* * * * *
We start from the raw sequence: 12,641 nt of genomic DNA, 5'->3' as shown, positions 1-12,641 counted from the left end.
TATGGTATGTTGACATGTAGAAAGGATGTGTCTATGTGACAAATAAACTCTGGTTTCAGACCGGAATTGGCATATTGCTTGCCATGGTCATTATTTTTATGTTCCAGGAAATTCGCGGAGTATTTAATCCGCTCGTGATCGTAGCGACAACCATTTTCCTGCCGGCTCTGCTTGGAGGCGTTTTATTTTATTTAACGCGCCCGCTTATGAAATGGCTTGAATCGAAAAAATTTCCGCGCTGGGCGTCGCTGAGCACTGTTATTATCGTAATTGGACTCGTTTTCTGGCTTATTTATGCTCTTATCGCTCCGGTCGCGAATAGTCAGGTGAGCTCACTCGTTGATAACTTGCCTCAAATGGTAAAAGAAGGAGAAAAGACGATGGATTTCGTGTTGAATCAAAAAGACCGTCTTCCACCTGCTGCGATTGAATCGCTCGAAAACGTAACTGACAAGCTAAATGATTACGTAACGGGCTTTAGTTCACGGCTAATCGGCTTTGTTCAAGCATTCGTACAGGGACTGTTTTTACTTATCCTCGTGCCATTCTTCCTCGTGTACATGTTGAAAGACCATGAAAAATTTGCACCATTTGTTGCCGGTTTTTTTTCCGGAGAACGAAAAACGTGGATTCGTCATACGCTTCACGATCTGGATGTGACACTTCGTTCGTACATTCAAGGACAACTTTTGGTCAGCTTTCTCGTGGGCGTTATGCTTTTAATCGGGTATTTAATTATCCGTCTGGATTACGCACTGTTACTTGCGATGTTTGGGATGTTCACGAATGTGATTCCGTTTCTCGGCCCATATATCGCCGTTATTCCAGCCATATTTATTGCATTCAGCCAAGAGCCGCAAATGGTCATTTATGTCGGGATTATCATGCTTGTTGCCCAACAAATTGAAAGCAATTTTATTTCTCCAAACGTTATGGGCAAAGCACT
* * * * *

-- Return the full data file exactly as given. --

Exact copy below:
We start from the raw sequence: 12,641 nt of genomic DNA, 5'->3' as shown, positions 1-12,641 counted from the left end.
TATGGTATGTTGACATGTAGAAAGGATGTGTCTATGTGACAAATAAACTCTGGTTTCAGACCGGAATTGGCATATTGCTTGCCATGGTCATTATTTTTATGTTCCAGGAAATTCGCGGAGTATTTAATCCGCTCGTGATCGTAGCGACAACCATTTTCCTGCCGGCTCTGCTTGGAGGCGTTTTATTTTATTTAACGCGCCCGCTTATGAAATGGCTTGAATCGAAAAAATTTCCGCGCTGGGCGTCGCTGAGCACTGTTATTATCGTAATTGGACTCGTTTTCTGGCTTATTTATGCTCTTATCGCTCCGGTCGCGAATAGTCAGGTGAGCTCACTCGTTGATAACTTGCCTCAAATGGTAAAAGAAGGAGAAAAGACGATGGATTTCGTGTTGAATCAAAAAGACCGTCTTCCACCTGCTGCGATTGAATCGCTCGAAAACGTAACTGACAAGCTAAATGATTACGTAACGGGCTTTAGTTCACGGCTAATCGGCTTTGTTCAAGCATTCGTACAGGGACTGTTTTTACTTATCCTCGTGCCATTCTTCCTCGTGTACATGTTGAAAGACCATGAAAAATTTGCACCATTTGTTGCCGGTTTTTTTTCCGGAGAACGAAAAACGTGGATTCGTCATACGCTTCACGATCTGGATGTGACACTTCGTTCGTACATTCAAGGACAACTTTTGGTCAGCTTTCTCGTGGGCGTTATGCTTTTAATCGGGTATTTAATTATCCGTCTGGATTACGCACTGTTACTTGCGATGTTTGGGATGTTCACGAATGTGATTCCGTTTCTCGGCCCATATATCGCCGTTATTCCAGCCATATTTATTGCATTCAGCCAAGAGCCGCAAATGGTCATTTATGTCGGGATTATCATGCTTGTTGCCCAACAAATTGAAAGCAATTTTATTTCTCCAAACGTTATGGGCAAAGCACT